ICA's Chess Blog
14-year-old Sam Schmakel already has two national titles to his credit. This modest young man, a freshman at Chicago's Whitney Young High School, is acutely aware of how much he has to learn. He realizes that there was a degree of luck in his recent win over IM Florin Felecan, allowing him to tie for first with Felecan in last month's 1st North American Amateur Open, held at the North Shore Chess Center in Skokie. Felecan escaped from an inferior position to fully equalize, then sacrified two pawns to go for the kill and Schmakel's centralized queen. (Did I mention that Florin had two bishops and Sam had two knights in this wild middlegame?)
Enjoy this wonderful fighting game!
Schmakel,Sam (2079) – Felecan,Florin (2415) [B06]
1st North American Amateur Open
Round 5, February 2, 2011
Annotations by Sam Schmakel and Bill Brock [RR].
I was honored to play both Florin Felecan and Jon Burgess in this event, and I appreciate titled and higher-rated players putting their rating and reputation on the line to play lower-rated players.
1.e4 d6 2.d4 g6 3.Nc3 Bg7 4.Be3
[4.f4 is another major line]
4...a6 5.Qd2 b5 6.f3 Nd7 7.h4
[Or 7.Nh3 Bb7 8.Be2 c5 9.Nf2 cxd4 10.Bxd4 Ngf6]
7...h5 8.Nh3 Ngf6 9.0–0–0 Nb6 10.Ng5 e6 11.Be2 Bb7
Here it finally dawned on me that his intention was to castle queenside after I pushed my pawns.
12.a3 Qd7 13.Qe1 d5 14.e5 Ng8 15.g4 Nc4 16.Bxc4 bxc4 17.Qg3 Rb8
(It's been our pleasure at the Evanston Chess Club to play a couple of simuls against NM Jon Burgess. The simuls were a lot of fun, but the games we played left some of us asking, "How can I play better chess against stronger players?" So we asked Jon to talk to us about how to improve our games and be more effective when we play up. The following lecture was given on February 22, 2011, and features three games in which David beats Goliath. Thanks to NM Burgess for providing his materials for publication on the ICA Chess Blog. — Maret Thorpe)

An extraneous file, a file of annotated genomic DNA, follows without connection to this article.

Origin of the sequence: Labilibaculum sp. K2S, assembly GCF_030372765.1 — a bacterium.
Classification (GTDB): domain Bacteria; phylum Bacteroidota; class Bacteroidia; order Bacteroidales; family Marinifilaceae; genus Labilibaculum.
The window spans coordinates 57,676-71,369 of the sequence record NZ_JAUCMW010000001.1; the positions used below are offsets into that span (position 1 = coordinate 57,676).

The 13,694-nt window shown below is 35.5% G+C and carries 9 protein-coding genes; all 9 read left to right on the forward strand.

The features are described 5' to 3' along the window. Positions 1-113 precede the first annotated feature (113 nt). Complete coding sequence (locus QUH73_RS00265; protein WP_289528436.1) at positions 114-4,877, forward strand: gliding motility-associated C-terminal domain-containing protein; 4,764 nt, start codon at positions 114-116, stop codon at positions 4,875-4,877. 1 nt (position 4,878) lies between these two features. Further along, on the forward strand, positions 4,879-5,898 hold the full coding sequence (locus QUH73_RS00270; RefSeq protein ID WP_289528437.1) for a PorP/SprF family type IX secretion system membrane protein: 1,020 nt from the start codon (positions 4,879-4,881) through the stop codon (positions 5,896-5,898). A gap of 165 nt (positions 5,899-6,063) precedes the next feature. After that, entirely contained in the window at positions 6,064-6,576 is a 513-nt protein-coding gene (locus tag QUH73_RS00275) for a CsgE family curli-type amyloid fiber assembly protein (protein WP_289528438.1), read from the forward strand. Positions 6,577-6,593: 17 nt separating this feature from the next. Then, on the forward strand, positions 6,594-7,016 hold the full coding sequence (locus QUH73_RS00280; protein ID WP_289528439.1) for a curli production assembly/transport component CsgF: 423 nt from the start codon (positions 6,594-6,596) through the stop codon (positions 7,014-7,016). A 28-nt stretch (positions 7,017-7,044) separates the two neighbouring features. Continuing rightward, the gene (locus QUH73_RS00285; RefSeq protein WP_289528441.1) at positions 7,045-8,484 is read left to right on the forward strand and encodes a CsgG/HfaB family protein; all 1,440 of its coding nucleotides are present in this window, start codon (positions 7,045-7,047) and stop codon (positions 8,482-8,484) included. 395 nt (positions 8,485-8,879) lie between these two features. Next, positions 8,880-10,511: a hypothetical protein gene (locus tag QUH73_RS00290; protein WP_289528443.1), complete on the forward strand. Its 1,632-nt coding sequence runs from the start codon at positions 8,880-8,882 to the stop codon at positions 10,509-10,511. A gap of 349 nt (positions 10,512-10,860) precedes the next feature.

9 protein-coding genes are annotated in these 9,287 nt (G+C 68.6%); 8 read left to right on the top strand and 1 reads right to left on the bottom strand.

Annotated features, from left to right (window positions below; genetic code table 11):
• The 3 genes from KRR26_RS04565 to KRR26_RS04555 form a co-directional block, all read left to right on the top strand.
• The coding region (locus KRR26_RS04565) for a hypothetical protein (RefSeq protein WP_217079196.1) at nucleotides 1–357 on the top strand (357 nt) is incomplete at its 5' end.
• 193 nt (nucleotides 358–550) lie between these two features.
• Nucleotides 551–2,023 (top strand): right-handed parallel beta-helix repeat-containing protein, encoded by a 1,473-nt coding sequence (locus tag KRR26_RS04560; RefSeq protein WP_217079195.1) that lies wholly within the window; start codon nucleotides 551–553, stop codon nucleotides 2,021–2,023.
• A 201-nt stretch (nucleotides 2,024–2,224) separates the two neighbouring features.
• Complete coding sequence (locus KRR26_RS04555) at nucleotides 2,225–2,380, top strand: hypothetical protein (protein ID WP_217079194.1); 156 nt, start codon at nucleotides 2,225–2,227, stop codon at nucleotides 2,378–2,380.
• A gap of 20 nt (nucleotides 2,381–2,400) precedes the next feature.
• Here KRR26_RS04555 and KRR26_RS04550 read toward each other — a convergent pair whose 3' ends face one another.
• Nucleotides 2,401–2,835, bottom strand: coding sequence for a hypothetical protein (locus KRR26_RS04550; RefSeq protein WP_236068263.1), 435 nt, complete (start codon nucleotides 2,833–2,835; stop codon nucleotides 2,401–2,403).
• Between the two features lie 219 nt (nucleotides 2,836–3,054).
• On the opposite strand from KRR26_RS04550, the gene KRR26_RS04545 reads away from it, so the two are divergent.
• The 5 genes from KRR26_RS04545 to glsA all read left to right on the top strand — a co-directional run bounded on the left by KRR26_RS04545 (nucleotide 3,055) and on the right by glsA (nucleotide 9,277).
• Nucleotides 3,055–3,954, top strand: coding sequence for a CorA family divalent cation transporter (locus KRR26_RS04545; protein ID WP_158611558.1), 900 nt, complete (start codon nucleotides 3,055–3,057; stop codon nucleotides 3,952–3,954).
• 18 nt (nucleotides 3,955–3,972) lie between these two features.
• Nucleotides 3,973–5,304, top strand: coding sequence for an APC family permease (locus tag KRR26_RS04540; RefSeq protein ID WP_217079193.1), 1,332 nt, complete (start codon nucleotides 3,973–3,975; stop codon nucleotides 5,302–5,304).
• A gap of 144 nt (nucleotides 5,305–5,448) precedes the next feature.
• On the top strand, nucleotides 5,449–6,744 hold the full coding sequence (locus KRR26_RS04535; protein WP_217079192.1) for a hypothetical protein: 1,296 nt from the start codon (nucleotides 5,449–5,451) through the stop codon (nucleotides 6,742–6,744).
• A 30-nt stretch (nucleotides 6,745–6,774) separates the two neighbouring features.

Before the games here is a list of things not to do when it comes to playing a stronger player
Don’ts and Do’s
Don’t change you’re opening because the opponent is stronger than you. Play your normal opening.
Don’t sit down at the board and think you have no chance. If you do you might as well resign at move one.
Don’t over analyze your opponent's rating or who they are. Ratings are just numbers and everyone can have a bad day.
Do believe you can beat anyone no matter what strength you are.
Don’t simplify the game for the sake of it. Stronger players love when weaker players trade down all the pieces because they are stronger in the endgame.
Do play the board not the person.
Don’t doubt yourself when you see a good move. Play it even strong players don’t see everything and often make mistakes.
You must want to win more than your opponent. You must have the hunger to destroy as opposed to saying "if I make it to move 30 I will be satisfied." Or "if I get a draw that’s great." No, you sit down and play to win.
Stronger players love when weaker players play for a draw. Why? Because the stronger player knows that the weaker player is playing for a draw and can use that against them.
Stronger players win because weaker players are scared of them.
The first game is from the 2004 Chicago Open. I played GM Yury Shulman who did become US Champion. The game was sharp and full of tactics. I played the board and not the player. If you respect the person you’re playing you will lose the game. I knew to win this game I didn’t have to simply win I had to destroy my opponents position and win his King.
Burgess,J (2215) - Shulman,Y (2616) [C44]
Chicago Open (1), 05.2004, Open Section
1.e4 e6 2.d3 d5 3.Nd2 Nf6 4.Ngf3 Nc6 5.g3 e5 6.Bg2 dxe4 7.dxe4 b6 8.Qe2 Bc5 9.Nb3 Bd6 10.0-0 a5 11.Rd1 Ba6 12.c4 a4 13.Nbd2 Nd7 14.Nf1 Nc5 15.Ne3
- White has many active pieces
- White Rook on D1 is strong
- Black Bishop on D6 is pinned
- White is castled Black isn’t
- White has strong Knight squares to go to D5 and F5